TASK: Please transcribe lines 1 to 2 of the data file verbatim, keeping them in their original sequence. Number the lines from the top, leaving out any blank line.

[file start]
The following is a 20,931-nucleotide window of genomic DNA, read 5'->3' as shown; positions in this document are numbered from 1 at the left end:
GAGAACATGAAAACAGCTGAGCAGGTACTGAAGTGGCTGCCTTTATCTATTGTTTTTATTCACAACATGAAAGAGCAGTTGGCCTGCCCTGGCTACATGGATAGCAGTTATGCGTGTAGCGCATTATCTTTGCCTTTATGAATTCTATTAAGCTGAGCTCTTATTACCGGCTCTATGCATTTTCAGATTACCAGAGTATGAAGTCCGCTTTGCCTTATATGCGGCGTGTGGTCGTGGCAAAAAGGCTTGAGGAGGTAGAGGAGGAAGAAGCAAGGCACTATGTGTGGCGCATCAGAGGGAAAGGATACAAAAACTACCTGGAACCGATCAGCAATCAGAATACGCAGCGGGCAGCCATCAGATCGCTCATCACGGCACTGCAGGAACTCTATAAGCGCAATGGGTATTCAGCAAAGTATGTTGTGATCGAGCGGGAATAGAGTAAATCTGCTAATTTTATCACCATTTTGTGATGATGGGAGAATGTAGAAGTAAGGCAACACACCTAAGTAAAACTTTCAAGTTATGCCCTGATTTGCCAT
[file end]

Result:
The following is a 20,931-nucleotide window of genomic DNA, read 5'->3' as shown; positions in this document are numbered from 1 at the left end:
GAGAACATGAAAACAGCTGAGCAGGTACTGAAGTGGCTGCCTTTATCTATTGTTTTTATTCACAACATGAAAGAGCAGTTGGCCTGCCCTGGCTACATGGATAGCAGTTATGCGTGTAGCGCATTATCTTTGCCTTTATGAATTCTATTAAGCTGAGCTCTTATTACCGGCTCTATGCATTTTCAGATTACCAGAGTATGAAGTCCGCTTTGCCTTATATGCGGCGTGTGGTCGTGGCAAAAAGGCTTGAGGAGGTAGAGGAGGAAGAAGCAAGGCACTATGTGTGGCGCATCAGAGGGAAAGGATACAAAAACTACCTGGAACCGATCAGCAATCAGAATACGCAGCGGGCAGCCATCAGATCGCTCATCACGGCACTGCAGGAACTCTATAAGCGCAATGGGTATTCAGCAAAGTATGTTGTGATCGAGCGGGAATAGAGTAAATCTGCTAATTTTATCACCATTTTGTGATGATGGGAGAATGTAGAAGTAAGGCAACACACCTAAGTAAAACTTTCAAGTTATGCCCTGATTTGCCAT